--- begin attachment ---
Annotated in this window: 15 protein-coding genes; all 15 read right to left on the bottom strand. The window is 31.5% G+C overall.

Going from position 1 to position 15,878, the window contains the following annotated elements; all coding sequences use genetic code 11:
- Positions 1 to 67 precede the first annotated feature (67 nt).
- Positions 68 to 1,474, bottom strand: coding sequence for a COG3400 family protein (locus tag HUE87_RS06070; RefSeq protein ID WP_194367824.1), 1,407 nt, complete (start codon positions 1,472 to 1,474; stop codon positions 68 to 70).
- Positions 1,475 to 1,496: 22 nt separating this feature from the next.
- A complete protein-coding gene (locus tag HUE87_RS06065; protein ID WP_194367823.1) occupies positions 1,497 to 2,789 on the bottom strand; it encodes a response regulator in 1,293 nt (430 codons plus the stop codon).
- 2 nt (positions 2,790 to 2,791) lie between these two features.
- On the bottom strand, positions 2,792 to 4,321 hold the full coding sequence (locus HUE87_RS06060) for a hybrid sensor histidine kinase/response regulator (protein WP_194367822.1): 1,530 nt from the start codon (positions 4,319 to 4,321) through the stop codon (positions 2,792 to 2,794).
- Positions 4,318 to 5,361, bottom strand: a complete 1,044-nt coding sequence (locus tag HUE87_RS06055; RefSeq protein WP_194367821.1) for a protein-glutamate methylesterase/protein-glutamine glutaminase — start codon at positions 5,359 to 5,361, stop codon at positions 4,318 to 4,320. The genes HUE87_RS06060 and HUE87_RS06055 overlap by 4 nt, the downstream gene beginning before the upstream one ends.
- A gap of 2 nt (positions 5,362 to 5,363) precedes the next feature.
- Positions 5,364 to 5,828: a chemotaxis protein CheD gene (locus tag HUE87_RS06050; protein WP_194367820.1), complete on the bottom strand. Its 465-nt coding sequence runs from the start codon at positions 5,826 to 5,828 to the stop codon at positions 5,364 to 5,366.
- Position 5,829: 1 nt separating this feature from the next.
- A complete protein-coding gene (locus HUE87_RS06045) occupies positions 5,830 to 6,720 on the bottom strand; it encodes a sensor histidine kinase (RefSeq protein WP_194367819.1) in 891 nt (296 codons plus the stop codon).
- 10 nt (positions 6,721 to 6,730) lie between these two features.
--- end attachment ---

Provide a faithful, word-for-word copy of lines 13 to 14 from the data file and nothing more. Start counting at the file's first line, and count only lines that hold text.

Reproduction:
- A complete protein-coding gene (locus HUE87_RS06045) occupies positions 5,830 to 6,720 on the bottom strand; it encodes a sensor histidine kinase (RefSeq protein WP_194367819.1) in 891 nt (296 codons plus the stop codon).
- 10 nt (positions 6,721 to 6,730) lie between these two features.